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Wisconsin hemp bill changed to appease law enforcement

MADISON, Wis. (AP) — A bipartisan proposal designed to help Wisconsin’s fledgling hemp industry has been modified to appease law-enforcement officials.

Police testified against the proposal earlier this year because, as originally written, it would have allowed someone who had consumed a legal product made with trace amounts of THC, such as the hemp derivative CBD, to be charged with operating a vehicle while intoxicated.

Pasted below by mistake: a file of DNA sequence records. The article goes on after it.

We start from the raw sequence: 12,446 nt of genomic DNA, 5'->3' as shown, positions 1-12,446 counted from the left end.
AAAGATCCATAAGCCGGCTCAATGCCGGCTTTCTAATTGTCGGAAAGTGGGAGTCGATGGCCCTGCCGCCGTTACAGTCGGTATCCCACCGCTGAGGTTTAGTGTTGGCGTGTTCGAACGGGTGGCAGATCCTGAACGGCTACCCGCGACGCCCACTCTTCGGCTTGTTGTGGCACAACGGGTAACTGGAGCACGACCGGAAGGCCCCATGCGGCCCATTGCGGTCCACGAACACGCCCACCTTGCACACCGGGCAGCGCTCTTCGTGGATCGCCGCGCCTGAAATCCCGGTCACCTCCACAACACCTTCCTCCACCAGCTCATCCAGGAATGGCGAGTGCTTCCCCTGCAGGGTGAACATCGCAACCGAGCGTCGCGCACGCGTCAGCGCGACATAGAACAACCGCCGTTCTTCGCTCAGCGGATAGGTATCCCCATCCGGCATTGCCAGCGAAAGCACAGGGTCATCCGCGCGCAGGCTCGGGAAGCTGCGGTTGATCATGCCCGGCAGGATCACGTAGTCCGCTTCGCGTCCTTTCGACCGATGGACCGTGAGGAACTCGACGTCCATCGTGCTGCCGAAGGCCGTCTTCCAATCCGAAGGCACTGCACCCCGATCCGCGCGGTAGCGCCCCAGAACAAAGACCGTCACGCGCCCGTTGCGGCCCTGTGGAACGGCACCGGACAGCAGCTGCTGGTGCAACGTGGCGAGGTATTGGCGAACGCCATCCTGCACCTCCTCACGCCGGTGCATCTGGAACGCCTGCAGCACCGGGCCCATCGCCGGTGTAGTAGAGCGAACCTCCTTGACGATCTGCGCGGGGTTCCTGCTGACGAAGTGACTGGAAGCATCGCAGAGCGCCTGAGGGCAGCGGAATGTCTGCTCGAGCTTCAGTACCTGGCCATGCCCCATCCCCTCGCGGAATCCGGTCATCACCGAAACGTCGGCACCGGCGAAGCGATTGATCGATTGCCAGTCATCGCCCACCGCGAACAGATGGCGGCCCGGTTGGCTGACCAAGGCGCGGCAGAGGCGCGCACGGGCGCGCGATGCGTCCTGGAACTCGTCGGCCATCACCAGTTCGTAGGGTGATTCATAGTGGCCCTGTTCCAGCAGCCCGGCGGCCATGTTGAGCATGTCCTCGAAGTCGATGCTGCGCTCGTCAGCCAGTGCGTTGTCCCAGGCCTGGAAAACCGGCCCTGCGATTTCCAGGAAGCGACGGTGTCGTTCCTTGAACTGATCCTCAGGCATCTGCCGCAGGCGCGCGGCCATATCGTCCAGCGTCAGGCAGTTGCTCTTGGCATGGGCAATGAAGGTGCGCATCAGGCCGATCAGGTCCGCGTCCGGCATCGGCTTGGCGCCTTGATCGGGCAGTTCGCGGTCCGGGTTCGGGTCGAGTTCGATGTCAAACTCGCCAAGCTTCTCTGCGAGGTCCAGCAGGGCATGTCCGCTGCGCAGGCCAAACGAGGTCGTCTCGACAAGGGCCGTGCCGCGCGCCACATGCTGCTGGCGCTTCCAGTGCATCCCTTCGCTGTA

Instead, the bill as amended would put into law the current practice of allowing drivers to have a trace amount of THC in their blood, far below the level they would have to have to be considered intoxicated. Wisconsin would join six other states with similar laws.

The Senate health committee on Tuesday voted unanimously to both make the change and advance the bill to the full Senate.

The proposal is designed to align Wisconsin’s hemp program with the federal farm bill’s regulations.

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